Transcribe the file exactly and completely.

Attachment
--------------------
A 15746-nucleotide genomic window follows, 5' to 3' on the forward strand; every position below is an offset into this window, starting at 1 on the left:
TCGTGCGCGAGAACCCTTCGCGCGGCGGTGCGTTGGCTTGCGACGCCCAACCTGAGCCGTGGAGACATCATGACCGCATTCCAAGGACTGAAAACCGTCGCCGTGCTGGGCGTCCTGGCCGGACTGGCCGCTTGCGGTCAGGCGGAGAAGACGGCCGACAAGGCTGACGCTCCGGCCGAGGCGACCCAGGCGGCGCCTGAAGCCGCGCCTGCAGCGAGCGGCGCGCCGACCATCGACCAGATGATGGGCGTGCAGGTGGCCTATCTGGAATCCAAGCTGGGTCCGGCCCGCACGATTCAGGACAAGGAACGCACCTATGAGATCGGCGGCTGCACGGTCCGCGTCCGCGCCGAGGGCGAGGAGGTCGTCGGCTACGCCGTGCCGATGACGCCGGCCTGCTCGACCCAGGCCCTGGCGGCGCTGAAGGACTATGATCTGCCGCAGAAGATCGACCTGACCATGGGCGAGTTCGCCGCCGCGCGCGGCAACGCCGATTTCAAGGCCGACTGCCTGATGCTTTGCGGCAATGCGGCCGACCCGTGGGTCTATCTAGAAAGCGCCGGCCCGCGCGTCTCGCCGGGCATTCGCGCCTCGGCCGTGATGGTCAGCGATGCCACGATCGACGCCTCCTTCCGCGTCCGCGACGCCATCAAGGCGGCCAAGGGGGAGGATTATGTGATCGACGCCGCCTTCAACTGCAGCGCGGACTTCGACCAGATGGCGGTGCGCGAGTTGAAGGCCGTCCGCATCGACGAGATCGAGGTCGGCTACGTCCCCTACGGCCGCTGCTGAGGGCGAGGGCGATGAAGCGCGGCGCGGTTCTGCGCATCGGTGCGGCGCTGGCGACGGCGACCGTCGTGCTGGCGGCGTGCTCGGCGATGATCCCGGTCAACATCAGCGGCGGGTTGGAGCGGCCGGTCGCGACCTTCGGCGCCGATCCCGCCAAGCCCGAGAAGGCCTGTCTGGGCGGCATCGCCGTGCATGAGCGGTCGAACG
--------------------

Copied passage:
A 15746-nucleotide genomic window follows, 5' to 3' on the forward strand; every position below is an offset into this window, starting at 1 on the left:
TCGTGCGCGAGAACCCTTCGCGCGGCGGTGCGTTGGCTTGCGACGCCCAACCTGAGCCGTGGAGACATCATGACCGCATTCCAAGGACTGAAAACCGTCGCCGTGCTGGGCGTCCTGGCCGGACTGGCCGCTTGCGGTCAGGCGGAGAAGACGGCCGACAAGGCTGACGCTCCGGCCGAGGCGACCCAGGCGGCGCCTGAAGCCGCGCCTGCAGCGAGCGGCGCGCCGACCATCGACCAGATGATGGGCGTGCAGGTGGCCTATCTGGAATCCAAGCTGGGTCCGGCCCGCACGATTCAGGACAAGGAACGCACCTATGAGATCGGCGGCTGCACGGTCCGCGTCCGCGCCGAGGGCGAGGAGGTCGTCGGCTACGCCGTGCCGATGACGCCGGCCTGCTCGACCCAGGCCCTGGCGGCGCTGAAGGACTATGATCTGCCGCAGAAGATCGACCTGACCATGGGCGAGTTCGCCGCCGCGCGCGGCAACGCCGATTTCAAGGCCGACTGCCTGATGCTTTGCGGCAATGCGGCCGACCCGTGGGTCTATCTAGAAAGCGCCGGCCCGCGCGTCTCGCCGGGCATTCGCGCCTCGGCCGTGATGGTCAGCGATGCCACGATCGACGCCTCCTTCCGCGTCCGCGACGCCATCAAGGCGGCCAAGGGGGAGGATTATGTGATCGACGCCGCCTTCAACTGCAGCGCGGACTTCGACCAGATGGCGGTGCGCGAGTTGAAGGCCGTCCGCATCGACGAGATCGAGGTCGGCTACGTCCCCTACGGCCGCTGCTGAGGGCGAGGGCGATGAAGCGCGGCGCGGTTCTGCGCATCGGTGCGGCGCTGGCGACGGCGACCGTCGTGCTGGCGGCGTGCTCGGCGATGATCCCGGTCAACATCAGCGGCGGGTTGGAGCGGCCGGTCGCGACCTTCGGCGCCGATCCCGCCAAGCCCGAGAAGGCCTGTCTGGGCGGCATCGCCGTGCATGAGCGGTCGAACG